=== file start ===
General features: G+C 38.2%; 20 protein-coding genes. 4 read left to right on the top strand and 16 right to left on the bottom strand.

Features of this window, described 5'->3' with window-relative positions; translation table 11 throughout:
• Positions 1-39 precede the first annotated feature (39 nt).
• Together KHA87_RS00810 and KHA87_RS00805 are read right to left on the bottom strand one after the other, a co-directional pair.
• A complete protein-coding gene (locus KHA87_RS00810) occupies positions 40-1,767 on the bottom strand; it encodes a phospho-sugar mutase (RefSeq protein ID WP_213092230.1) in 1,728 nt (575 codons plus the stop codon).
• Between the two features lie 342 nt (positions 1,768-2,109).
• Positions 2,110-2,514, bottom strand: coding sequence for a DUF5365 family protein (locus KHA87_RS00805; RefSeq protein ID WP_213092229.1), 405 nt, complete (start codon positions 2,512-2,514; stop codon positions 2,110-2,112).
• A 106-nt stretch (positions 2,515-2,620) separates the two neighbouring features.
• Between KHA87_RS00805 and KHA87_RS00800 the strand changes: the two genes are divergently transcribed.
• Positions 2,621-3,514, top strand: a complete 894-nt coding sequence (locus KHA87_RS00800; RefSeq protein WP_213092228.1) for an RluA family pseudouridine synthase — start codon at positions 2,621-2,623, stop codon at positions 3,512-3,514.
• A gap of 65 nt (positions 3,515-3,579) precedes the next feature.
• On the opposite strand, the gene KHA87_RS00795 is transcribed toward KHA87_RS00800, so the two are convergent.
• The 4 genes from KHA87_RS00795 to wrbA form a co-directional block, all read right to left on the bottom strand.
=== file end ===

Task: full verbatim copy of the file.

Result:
General features: G+C 38.2%; 20 protein-coding genes. 4 read left to right on the top strand and 16 right to left on the bottom strand.

Features of this window, described 5'->3' with window-relative positions; translation table 11 throughout:
• Positions 1-39 precede the first annotated feature (39 nt).
• Together KHA87_RS00810 and KHA87_RS00805 are read right to left on the bottom strand one after the other, a co-directional pair.
• A complete protein-coding gene (locus KHA87_RS00810) occupies positions 40-1,767 on the bottom strand; it encodes a phospho-sugar mutase (RefSeq protein ID WP_213092230.1) in 1,728 nt (575 codons plus the stop codon).
• Between the two features lie 342 nt (positions 1,768-2,109).
• Positions 2,110-2,514, bottom strand: coding sequence for a DUF5365 family protein (locus KHA87_RS00805; RefSeq protein ID WP_213092229.1), 405 nt, complete (start codon positions 2,512-2,514; stop codon positions 2,110-2,112).
• A 106-nt stretch (positions 2,515-2,620) separates the two neighbouring features.
• Between KHA87_RS00805 and KHA87_RS00800 the strand changes: the two genes are divergently transcribed.
• Positions 2,621-3,514, top strand: a complete 894-nt coding sequence (locus KHA87_RS00800; RefSeq protein WP_213092228.1) for an RluA family pseudouridine synthase — start codon at positions 2,621-2,623, stop codon at positions 3,512-3,514.
• A gap of 65 nt (positions 3,515-3,579) precedes the next feature.
• On the opposite strand, the gene KHA87_RS00795 is transcribed toward KHA87_RS00800, so the two are convergent.
• The 4 genes from KHA87_RS00795 to wrbA form a co-directional block, all read right to left on the bottom strand.